western Canada,” Scott said.
While Scott prefers teaching smaller groups through
graduate-level courses, he said he admires his wife’s dedication to
“The tendency of a researcher is to become narrowly focused;
teaching keeps you fresh and honest by having to know the breadth
of your discipline and not just the narrower focus of your research
area,” he said.
He said he is more drawn to the solitary work of research,
punctuated by interactions with his colleagues.
“According to my Meyers Briggs INTJ [introversion, intuition,
thinking, judgement] personality, I’m only allowed five close
friends at a time anyway,” Scott said, poking fun at his
self-proclaimed introversion and then pointing to his wife. “So,
she’s number one.”
Scott in the lab
Their unique accomplishments have been made possible by their
mutual support and their taste for new experiences, such as when
the couple completed a 23,000-kilometer (that’s almost 14,300
miles, for us Americans) around-the-world bicycling expedition in
“It changed us both forever,” Herman marveled. “You spend nearly
14 months with all your belongings on a bicycle, and then you come
home and ask yourself, ‘is all this stuff really necessary?’”
This perspective shift was solidified when their house was
burglarized during their excursion.
“At that point, we realized we really didn’t care that much
about the stuff,” Scott said, with a shrug.
The trip of a lifetime was good for their marriage, their world
view, and, apparently, Scott’s research.
“I did my best thinking on that bike,” he said. “You have a lot
of time to think, and it’s not easy when you’re riding in traffic
in new Delhi.”
“Or,” Herman added with a shake of her head, “when it’s pouring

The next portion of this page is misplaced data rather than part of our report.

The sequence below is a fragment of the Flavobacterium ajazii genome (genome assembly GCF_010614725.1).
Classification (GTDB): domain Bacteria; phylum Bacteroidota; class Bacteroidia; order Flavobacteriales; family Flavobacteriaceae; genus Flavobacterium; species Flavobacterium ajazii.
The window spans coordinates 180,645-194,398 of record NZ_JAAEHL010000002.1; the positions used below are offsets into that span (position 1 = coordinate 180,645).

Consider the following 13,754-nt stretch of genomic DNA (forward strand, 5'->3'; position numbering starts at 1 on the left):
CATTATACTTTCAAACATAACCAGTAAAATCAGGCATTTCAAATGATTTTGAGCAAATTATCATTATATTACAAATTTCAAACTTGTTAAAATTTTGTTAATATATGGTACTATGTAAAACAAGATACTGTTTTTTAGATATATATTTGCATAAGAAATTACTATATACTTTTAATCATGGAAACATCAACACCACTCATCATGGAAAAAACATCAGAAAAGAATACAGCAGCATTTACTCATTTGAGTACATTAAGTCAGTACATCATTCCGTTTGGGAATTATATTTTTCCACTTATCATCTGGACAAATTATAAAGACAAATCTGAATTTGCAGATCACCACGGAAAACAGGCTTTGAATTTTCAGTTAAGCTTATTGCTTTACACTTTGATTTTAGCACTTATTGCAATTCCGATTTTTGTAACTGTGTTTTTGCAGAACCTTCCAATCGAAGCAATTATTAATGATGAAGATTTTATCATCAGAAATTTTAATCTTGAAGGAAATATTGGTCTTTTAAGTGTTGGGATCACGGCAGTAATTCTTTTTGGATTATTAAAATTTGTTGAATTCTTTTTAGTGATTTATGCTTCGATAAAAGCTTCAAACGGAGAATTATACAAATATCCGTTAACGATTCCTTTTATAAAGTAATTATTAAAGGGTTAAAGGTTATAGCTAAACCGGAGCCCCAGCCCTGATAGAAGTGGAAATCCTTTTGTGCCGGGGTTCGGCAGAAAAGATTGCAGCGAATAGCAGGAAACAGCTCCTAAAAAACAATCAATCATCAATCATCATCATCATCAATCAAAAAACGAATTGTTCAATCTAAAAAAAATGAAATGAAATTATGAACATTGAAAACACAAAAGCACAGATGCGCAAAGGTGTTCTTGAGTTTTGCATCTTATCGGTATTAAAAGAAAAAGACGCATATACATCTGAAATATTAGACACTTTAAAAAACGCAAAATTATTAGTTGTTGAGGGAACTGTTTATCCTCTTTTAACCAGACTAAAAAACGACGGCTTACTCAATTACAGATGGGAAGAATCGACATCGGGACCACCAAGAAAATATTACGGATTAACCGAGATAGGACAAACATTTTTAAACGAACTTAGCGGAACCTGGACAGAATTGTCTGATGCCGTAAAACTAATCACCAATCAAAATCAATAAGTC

rain in Germany nonstop. It is an experience we would have again if
we don’t retire too late.”
Both are self-described perfectionists about their work which
makes it easier to understand each other’s commitments.
“It helps that we have similar schedules,” Herman explained. “I
think it’s more difficult for couples when one person doesn’t
really get the time commitment.”
While their different, and rigorous, professional paths have
been possible because of their mutual support for each other’s
ambitions and their unique interests, they also believe their
differences complement each other and make them ideally suited for
their respective professions.
Above all, it is their shared value of open communication that
has reinforced their lifelong companionship.
“We’re best friends,” they said, smiling at each other.
For more information about the Texas A&M College of
Veterinary Medicine & Biomedical Sciences, please visit our
website at vetmed.tamu.edu or join us on Facebook, Instagram, and Twitter.
This story originally appeared in the Spring 2018 edition of CVM Today magazine.
Contact Information: Megan Palsa, Executive
Director of Communications, Media & Public Relations, Texas
A&M College of Veterinary Medicine & Biomedical Science; firstname.lastname@example.org;
979-862-4216; 979-421-3121 (cell)